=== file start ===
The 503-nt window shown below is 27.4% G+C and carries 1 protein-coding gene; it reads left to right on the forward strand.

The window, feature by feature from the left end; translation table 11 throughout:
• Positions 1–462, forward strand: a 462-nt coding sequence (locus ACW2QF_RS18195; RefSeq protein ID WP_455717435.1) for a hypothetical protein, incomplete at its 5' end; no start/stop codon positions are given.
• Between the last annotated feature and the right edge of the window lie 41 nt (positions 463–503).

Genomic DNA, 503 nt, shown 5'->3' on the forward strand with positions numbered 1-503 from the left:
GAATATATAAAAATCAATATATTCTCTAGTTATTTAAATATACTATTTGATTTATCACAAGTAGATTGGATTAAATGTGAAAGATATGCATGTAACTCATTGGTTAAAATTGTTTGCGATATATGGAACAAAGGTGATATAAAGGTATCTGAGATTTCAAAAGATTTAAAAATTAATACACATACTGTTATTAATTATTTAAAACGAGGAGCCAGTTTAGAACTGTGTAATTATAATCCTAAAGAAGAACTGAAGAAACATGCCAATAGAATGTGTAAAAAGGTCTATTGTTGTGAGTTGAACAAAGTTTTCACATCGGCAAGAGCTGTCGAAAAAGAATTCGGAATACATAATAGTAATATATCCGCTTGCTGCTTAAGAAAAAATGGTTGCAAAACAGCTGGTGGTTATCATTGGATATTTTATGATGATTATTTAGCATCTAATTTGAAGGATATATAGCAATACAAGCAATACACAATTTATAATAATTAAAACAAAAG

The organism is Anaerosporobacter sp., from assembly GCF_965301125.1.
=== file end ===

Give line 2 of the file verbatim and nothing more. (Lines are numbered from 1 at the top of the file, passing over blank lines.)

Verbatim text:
The window, feature by feature from the left end; translation table 11 throughout: